Irish Arts Center Presents Utsav Lal In Livestream Concert, June 3

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Irish Arts Center (IAC), based in New York City and renowned for presenting the best in Irish and Irish-American arts and culture, presents two free live-streamed Ragas to Reels performances from Utsav Lal, the prodigious 27-year-old pianist whose raga-inflected trad music has earned him marquee billing at Dublin's National Concert Hall. Deriving fresh inspiration from ancient musical tradition, Lal draws on the depths of his diverse musical influences to develop his unique voice for the piano and his long-term project Ragas to Reels brings a deep and meaningful meeting of two living musical traditions-Indian Classical Music and Irish Traditional Music.

IAC's two-part online engagement with Lal marks the American premiere of Ragas to Reels, and features Ragas to Reels for Kids, in which families can join along by making their own "homemade drumkits" using objects from home to learn classic Indian and Irish rhythms (June 3 at 11am); as well as a live solo concert (June 3 at 7:30pm), featuring a pre-recorded premiere of an IAC- commissioned piece written with musician, composer, and Ragas to Reels collaborator Sam Comerford, and performed with Comerford and acclaimed tabla player Nitin Mitta. These performances are part of the At Home with Irish Arts Center initiative within IAC's reimagined Spring 2020 season-responding to our current moment of social distancing with a brimming program of free online performances, talks, and gatherings.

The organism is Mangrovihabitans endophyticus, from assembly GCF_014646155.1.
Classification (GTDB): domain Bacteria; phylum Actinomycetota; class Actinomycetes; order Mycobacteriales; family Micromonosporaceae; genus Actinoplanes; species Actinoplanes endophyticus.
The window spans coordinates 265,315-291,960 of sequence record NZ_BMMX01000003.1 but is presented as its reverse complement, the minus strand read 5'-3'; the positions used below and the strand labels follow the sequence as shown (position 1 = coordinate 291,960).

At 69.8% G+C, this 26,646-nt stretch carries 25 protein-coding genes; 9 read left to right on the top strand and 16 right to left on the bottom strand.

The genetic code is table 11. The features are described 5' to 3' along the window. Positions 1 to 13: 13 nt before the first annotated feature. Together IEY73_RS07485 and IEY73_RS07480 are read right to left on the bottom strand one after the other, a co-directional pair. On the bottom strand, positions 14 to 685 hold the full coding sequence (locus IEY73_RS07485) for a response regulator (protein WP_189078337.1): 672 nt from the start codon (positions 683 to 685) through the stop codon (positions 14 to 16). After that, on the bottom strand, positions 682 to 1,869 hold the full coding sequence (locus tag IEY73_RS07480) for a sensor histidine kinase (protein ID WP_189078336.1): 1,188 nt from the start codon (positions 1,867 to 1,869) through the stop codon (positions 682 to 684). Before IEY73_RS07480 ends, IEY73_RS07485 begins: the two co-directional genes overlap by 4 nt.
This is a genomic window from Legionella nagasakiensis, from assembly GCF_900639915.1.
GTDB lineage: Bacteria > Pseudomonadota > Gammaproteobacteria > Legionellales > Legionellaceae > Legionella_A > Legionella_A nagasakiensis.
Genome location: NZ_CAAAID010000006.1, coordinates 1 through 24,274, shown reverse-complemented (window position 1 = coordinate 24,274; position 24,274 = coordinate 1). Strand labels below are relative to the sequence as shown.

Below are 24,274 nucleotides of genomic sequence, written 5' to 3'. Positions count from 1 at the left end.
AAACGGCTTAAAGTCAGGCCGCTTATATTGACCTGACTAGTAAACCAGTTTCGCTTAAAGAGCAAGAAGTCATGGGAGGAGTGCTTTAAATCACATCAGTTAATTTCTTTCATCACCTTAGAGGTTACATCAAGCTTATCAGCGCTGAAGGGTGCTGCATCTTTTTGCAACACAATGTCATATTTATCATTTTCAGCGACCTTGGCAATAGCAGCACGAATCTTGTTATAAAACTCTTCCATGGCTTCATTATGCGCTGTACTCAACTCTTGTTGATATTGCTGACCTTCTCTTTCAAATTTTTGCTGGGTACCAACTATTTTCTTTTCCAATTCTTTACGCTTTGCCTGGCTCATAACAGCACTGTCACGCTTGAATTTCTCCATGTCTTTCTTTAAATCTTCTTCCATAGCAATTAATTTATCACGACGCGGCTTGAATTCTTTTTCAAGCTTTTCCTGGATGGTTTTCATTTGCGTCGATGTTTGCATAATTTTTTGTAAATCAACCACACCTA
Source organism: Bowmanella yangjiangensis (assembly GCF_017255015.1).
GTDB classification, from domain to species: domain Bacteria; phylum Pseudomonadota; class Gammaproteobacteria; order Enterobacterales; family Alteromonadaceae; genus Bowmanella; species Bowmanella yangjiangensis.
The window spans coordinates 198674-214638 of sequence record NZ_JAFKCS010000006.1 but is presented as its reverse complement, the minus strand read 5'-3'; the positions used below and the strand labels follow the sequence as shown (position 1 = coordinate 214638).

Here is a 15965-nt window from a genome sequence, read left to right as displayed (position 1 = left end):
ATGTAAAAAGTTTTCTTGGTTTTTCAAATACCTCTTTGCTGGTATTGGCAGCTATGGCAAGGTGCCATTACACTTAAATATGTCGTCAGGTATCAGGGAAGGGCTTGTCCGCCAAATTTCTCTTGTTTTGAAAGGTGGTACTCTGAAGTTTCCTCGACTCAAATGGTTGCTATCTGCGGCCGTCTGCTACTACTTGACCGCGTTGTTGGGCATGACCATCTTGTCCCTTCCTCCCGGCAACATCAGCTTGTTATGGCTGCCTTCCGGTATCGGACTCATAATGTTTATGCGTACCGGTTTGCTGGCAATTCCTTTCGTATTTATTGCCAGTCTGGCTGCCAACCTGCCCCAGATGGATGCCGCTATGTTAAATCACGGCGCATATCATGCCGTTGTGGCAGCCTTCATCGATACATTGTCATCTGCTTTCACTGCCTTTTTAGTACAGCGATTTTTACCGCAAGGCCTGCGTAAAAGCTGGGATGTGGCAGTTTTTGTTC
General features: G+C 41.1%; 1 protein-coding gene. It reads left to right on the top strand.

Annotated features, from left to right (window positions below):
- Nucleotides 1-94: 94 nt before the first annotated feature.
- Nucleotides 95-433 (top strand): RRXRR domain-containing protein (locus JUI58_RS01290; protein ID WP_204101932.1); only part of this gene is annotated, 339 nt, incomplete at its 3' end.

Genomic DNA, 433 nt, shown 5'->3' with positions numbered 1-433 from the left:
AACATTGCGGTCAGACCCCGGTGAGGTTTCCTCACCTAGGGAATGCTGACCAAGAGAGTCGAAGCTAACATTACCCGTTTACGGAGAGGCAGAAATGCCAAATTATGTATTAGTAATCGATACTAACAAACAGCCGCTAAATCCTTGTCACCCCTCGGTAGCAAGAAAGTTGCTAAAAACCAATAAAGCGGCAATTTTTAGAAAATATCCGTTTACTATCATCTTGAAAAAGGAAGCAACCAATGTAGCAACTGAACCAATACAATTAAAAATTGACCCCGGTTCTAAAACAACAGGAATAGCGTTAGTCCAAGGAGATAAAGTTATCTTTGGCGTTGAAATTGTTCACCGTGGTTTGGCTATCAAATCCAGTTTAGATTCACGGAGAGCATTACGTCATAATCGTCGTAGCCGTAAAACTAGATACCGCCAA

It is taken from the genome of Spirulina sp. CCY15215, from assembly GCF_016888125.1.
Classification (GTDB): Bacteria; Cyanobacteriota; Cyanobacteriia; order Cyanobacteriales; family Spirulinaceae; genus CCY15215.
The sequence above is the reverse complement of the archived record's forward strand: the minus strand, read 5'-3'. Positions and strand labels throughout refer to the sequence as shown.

The music of Ragas to Reels strives to be respectful of its parents, yet fiercely independent, aiming to represent the changing face of Ireland and India and the complexities of identity in an increasingly fluid world. For Ragas to Reels' American premiere at the Irish Arts Center-where, for the 2018 the Spirit of Ireland Gala, Lal collaborated with Colm Mac Con Iomaire and Loah, and again joined them in a weeklong residence in 2019-the intent was to bring a fresh and new repertoire in an energetic and colorful statement of unity.

As an Indian classical musician who has lived in Delhi, grew up in Dublin and now resides in NYC, Lal's approach to Indian and Irish traditional music has been multidimensional. The music for his live virtual solo concert takes an all-encompassing approach to examining the different nuances of these two traditions: the similarities and yet the frictions between ornamentation, the contrasting approaches to space, and the shared cyclic nature of tension and release which underscores the foundation of the music.

Lal says, "Possibly the most important parallel for me is the blurred distinction between composition and improvisation in these traditions. The 'living' qualities of existing compositions passed down through oral tradition are constantly morphing, assimilating new ideas in line with new generations of individual styles. Taking all of that into consideration, the primary focus of the material is to arrive at something greater than the sum of its parts. Reels mesh into jhala patterns, slow airs coalesce into alap phrases, jigs segue into original material written to highlight signifiers of both genres, but the final product is striving to be not just Indian classical music and Irish music standing tall together. It's attempting to lay new foundation stones to develop a unified voice based on my experiences of these two incredible traditions on an instrument, that is still a relative newcomer in the worlds of Irish and Indian music."